Web Results

inrtracker.com/inr-levels/normal-inr-levels

Normal INR Levels. The normal range for a healthy person not using warfarin is 0.8–1.2. However, this is a dangerously low INR for a person using Warfarin.

www.mayoclinic.org/tests-procedures/prothrombin-time/about/pac-20384661

In healthy people an INR of 1.1 or below is considered normal. An INR range of 2.0 to 3.0 is generally an effective therapeutic range for people taking warfarin for disorders such as atrial fibrillation or a blood clot in the leg or lung. In certain situations, such as having a mechanical heart valve, you might need a slightly higher INR.

www.reference.com/health/normal-blood-inr-level-7f912d1ac76928f1

Normal international normalized ratio, or INR, levels for individuals who are not on anticoagulant medication range between 0.9 and 1.1. Patients who are on blood thinning medications typically have elevated INR levels between 2 and 3.5, according to the American Association for Clinical Chemistry.

www.webmd.com/a-to-z-guides/prothrombin-time

A prothrombin time test tells you how long it takes your blood to clot. Learn what it looks for, when you might need one, and what the results mean.

www.myvmc.com/investigations/blood-clotting-international-normalised-ratio-inr

The international normalised ratio (INR) is a laboratory measurement of how long it takes blood to form a clot. It is used to determine the effects of oral anticoagulants on the clotting system. Devised in 1983, the INR provides a standardised method of reporting the effects of an oral anticoagulant such as warfarin on blood clotting.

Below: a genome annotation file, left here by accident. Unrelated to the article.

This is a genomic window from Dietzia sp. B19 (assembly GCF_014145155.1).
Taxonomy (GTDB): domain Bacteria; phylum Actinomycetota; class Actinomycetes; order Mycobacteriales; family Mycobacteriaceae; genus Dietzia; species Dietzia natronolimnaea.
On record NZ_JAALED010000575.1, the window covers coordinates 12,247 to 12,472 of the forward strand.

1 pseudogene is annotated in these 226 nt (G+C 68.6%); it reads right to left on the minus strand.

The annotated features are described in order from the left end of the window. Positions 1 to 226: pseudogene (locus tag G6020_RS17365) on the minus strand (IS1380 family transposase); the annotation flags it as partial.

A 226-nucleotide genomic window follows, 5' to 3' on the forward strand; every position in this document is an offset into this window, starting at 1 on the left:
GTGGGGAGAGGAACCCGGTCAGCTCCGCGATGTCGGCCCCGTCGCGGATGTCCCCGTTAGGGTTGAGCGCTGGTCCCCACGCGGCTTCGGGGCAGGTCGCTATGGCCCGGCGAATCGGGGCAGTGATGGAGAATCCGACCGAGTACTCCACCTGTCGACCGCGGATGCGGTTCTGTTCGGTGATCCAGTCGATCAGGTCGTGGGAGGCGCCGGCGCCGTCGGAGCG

labtestsonline.org/tests/prothrombin-time-and-international-normalized-ratio-ptinr

The prothrombin time (PT) is a test used to help diagnose bleeding or clotting disorders. The international normalized ratio (INR) is a calculation based on results of a PT that is used to monitor treatment with the blood-thinning medication warfarin (Coumadin®).

www.urmc.rochester.edu/encyclopedia/content.aspx?contenttypeid=167&contentid=...

The international normalized ratio (INR) is a standardized number that's figured out in the lab. If you take blood thinners, also called anti-clotting medicines or anticoagulants, it's especially important to check your INR. The INR is figured out using the results of the prothrombin time (PT) test.

en.wikipedia.org/wiki/Prothrombin_time

The prothrombin ratio (aka international normalized ratio) is the prothrombin time for a patient sample divided by the result for control plasma. [citation needed] International normalized ratio. The result (in seconds) for a prothrombin time performed on a normal individual will vary according to the type of analytical system employed.

medlineplus.gov/ency/article/003652.htm

If you are not taking blood thinning medicines, such as warfarin, an INR result above 1.1 means your blood is clotting more slowly than normal. This may be due to: Bleeding disorders, a group of conditions in which there is a problem with the body's blood clotting process. Disorder in which the proteins that control blood clotting become over active (disseminated intravascular coagulation).

symptomstreatment.org/pt-inr-normal-values

PT INR normal values are important figures that help doctors determine the ability of a person’s blood to clot. The standard values of PT INR may vary from lab to lab, and so it is very important to have the PT INR results interpreted by qualified physician.